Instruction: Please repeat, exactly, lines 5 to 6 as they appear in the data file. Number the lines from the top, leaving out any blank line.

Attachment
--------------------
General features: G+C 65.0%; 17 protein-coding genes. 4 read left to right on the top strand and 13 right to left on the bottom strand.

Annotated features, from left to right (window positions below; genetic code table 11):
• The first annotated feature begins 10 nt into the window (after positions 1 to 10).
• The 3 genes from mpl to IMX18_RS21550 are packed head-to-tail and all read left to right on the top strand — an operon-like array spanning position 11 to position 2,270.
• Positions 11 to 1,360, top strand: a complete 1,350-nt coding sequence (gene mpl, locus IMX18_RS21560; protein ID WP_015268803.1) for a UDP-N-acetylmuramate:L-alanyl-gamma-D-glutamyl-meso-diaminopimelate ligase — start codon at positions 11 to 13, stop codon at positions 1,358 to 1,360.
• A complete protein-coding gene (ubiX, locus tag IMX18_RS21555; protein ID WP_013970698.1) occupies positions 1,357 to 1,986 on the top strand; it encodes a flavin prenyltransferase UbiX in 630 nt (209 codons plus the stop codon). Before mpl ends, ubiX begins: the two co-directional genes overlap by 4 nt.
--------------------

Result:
• Positions 11 to 1,360, top strand: a complete 1,350-nt coding sequence (gene mpl, locus IMX18_RS21560; protein ID WP_015268803.1) for a UDP-N-acetylmuramate:L-alanyl-gamma-D-glutamyl-meso-diaminopimelate ligase — start codon at positions 11 to 13, stop codon at positions 1,358 to 1,360.
• A complete protein-coding gene (ubiX, locus tag IMX18_RS21555; protein ID WP_013970698.1) occupies positions 1,357 to 1,986 on the top strand; it encodes a flavin prenyltransferase UbiX in 630 nt (209 codons plus the stop codon). Before mpl ends, ubiX begins: the two co-directional genes overlap by 4 nt.